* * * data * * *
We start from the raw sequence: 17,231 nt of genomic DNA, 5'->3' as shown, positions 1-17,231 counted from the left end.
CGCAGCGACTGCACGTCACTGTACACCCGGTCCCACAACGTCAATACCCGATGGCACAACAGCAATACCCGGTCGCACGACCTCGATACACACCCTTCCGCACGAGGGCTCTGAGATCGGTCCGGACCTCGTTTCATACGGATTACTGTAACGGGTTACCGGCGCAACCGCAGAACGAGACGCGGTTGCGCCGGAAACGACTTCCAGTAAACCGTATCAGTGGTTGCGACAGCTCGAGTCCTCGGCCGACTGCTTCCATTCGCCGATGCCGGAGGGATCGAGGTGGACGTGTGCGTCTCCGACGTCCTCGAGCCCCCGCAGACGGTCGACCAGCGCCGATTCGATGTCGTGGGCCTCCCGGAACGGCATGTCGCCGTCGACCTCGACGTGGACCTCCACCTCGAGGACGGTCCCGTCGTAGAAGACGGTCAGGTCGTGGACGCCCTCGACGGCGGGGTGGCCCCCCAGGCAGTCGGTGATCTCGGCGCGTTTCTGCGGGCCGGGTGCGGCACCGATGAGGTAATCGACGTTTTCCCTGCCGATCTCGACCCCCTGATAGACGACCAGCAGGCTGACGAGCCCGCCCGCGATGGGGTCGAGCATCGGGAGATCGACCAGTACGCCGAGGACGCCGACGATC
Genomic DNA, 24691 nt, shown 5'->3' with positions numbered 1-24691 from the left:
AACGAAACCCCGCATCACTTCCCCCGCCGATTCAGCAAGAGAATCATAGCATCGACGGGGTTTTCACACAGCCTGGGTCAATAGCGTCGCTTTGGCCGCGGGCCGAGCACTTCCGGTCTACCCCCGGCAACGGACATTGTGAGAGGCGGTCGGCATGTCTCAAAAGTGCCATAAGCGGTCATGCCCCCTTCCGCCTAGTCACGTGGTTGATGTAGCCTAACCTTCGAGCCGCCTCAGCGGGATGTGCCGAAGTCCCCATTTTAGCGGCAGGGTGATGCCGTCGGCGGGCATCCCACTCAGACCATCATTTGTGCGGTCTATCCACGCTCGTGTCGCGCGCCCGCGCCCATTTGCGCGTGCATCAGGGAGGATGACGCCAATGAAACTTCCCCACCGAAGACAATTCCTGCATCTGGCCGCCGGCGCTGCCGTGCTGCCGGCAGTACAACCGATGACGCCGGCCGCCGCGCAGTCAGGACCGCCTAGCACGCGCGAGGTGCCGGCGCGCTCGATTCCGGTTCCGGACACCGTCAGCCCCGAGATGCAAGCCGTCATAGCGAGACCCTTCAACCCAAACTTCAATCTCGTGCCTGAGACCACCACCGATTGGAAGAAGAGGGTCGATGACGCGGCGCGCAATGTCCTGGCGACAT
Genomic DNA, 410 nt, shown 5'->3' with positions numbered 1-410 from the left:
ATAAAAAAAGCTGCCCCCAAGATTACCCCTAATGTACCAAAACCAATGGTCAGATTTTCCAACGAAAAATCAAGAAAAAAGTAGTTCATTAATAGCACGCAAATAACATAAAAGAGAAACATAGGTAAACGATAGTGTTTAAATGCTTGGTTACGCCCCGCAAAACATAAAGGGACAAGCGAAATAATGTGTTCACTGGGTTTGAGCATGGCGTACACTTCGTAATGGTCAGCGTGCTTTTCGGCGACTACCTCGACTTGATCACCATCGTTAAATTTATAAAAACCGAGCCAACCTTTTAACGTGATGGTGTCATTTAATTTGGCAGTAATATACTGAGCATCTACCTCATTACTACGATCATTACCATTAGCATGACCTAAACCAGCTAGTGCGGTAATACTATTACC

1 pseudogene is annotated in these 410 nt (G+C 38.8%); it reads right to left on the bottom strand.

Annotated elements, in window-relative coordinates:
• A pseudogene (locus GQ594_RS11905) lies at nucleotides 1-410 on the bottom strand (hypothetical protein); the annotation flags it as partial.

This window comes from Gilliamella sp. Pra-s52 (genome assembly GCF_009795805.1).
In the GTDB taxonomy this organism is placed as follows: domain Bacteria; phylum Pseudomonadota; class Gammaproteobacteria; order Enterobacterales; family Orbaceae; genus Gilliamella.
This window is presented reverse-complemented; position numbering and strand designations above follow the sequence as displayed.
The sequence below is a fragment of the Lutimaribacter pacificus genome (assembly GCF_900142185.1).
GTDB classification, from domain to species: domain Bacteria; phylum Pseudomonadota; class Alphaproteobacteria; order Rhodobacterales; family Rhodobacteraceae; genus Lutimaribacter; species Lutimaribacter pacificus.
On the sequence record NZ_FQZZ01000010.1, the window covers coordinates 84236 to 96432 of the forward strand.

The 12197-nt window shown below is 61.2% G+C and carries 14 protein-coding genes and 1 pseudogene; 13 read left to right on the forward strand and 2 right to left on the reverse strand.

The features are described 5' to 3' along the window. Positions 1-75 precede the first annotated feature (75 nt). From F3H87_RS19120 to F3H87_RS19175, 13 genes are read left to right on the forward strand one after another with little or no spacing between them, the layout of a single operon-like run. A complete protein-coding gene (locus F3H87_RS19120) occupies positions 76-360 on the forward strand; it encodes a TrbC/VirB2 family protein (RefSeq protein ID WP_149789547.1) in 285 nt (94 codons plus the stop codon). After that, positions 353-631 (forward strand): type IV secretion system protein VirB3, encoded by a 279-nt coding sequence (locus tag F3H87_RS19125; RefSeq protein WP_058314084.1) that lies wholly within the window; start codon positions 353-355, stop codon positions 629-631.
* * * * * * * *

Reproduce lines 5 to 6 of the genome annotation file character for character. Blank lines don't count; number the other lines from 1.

Genomic DNA, 410 nt, shown 5'->3' with positions numbered 1-410 from the left:
ATAAAAAAAGCTGCCCCCAAGATTACCCCTAATGTACCAAAACCAATGGTCAGATTTTCCAACGAAAAATCAAGAAAAAAGTAGTTCATTAATAGCACGCAAATAACATAAAAGAGAAACATAGGTAAACGATAGTGTTTAAATGCTTGGTTACGCCCCGCAAAACATAAAGGGACAAGCGAAATAATGTGTTCACTGGGTTTGAGCATGGCGTACACTTCGTAATGGTCAGCGTGCTTTTCGGCGACTACCTCGACTTGATCACCATCGTTAAATTTATAAAAACCGAGCCAACCTTTTAACGTGATGGTGTCATTTAATTTGGCAGTAATATACTGAGCATCTACCTCATTACTACGATCATTACCATTAGCATGACCTAAACCAGCTAGTGCGGTAATACTATTACC